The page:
“From the very start, Lilith positioned itself at the place where feminism and Jewish life intersect, where the x and the y axes—the abscissa and the ordinate of our identity—meet. (Or is it the Scylla and the Charybdis?)
In 1994, for Lilith’s 18th anniversary issue, I outlined the magazine’s origin story:
“While our Jewish backgrounds ranged from Orthodox to assimilated, and our politics pretty much covered the map too, we all identified strongly as feminists and as Zionists.” We believed unwaveringly in Israel’s right to exist as a Jewish and democratic state, while publishing writing unequivocally critical of some Israeli government policies.
This season, some have declared the intersection of feminism and Zionism unacceptable. Who has the right to confiscate either part of my identity?”
Source: “Intersections and Intersectionality,” Susan Weidman Schneider’s Editor’s Note in the current issue of Lilith magazine. Full text available online.
In a slight shift this week, I’ll share the following tweet with you.
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Every Friday My Machberet presents an array of Jewish-interest links, primarily of the literary variety.
It was quite a moment when Judy Bolton-Fasman told Gold Star father and American patriot Khzir Khan about the lamed vavniks—and her belief that he stands among them. (I dare you not to tear up at the last paragraph of this piece.)
And another poignant, powerful piece: a review-essay by Nina Badzin on the resonance, this Passover holiday, of Abigail Pogrebin’s My Jewish Year.
Pogrebin’s aforementioned new book is one of “Eight New Books for Passover 5777” recommended by the Jewish Book Council’s Nat Bernstein.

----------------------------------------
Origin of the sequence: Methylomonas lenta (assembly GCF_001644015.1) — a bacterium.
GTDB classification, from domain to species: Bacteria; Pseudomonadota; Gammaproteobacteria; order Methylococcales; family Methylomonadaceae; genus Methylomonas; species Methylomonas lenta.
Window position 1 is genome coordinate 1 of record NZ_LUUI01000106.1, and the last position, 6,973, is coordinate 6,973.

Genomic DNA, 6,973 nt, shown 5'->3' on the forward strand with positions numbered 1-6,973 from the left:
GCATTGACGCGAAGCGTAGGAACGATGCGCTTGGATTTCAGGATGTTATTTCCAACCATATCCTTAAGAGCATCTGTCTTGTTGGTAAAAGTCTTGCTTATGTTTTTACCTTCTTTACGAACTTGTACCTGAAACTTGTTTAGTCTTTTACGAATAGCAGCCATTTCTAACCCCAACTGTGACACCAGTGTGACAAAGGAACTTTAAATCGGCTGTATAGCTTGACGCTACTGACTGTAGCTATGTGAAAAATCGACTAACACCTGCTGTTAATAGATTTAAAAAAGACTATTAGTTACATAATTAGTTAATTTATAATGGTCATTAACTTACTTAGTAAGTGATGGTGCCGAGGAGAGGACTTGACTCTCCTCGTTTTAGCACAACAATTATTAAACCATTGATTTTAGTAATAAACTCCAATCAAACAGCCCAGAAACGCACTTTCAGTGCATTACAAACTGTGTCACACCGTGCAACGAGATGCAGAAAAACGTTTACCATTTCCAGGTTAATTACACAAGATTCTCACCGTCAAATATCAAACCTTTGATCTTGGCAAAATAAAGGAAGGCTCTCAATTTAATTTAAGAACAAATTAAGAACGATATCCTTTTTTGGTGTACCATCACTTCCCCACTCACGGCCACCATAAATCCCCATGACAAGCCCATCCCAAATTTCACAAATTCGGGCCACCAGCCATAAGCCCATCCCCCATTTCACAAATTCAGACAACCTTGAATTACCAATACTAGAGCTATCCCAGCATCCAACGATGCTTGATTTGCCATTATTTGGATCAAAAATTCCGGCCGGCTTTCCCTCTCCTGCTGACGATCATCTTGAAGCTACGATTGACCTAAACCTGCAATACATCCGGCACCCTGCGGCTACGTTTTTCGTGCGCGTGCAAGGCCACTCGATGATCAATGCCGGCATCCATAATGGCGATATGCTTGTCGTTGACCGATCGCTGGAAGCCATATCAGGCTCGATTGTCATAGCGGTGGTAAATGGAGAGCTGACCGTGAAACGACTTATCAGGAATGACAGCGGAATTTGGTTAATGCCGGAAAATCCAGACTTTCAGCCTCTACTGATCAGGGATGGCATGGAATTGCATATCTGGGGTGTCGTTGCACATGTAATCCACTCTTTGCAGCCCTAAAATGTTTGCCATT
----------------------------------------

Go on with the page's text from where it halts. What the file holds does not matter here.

An especially good episode of “Israel in Translation” includes a link to Almog Behar’s website, where you can freely download, a new draft version of collected translations of Behar’s poems and stories and some other texts, in a bilingual (Hebrew/English) edition.
And over on my other blog, I’ve shared some exciting news about a poetry contest sponsored by the Manhattan Jewish Experience.
Photo Credit: Reut Miryam Cohen
Shabbat shalom, and happiest Passover wishes!
“One thing is certain: Rabin could not have made peace by himself. It takes two sides to conclude a genuine peace agreement, and I am dubious that the Palestinians are up to the task. But I am also confident that Rabin would not have let Israel become a binational state. Whether Israel will have the political leadership to prevent that outcome is something that only time will tell.”
Source: Dennis Ross, “A Life with Consequences” (review of Itamar Rabinovich’s Yitzhak Rabin: Soldier, Leader, Statesman), Jewish Review of Books
One of the wonders of our modern world: recordings of literary events that make it possible for us to “attend” readings, conversations, and seminars—no matter where we live or what time of day we might be able to watch them.
Here are just three events from the past week or so that I have viewed and recommend highly:
CONFESSIONS OF A HASIDIC POET
Yehoshua November interviewed by journalist Danielle Ziri of the Jerusalem Post (Manhattan Jewish Experience).
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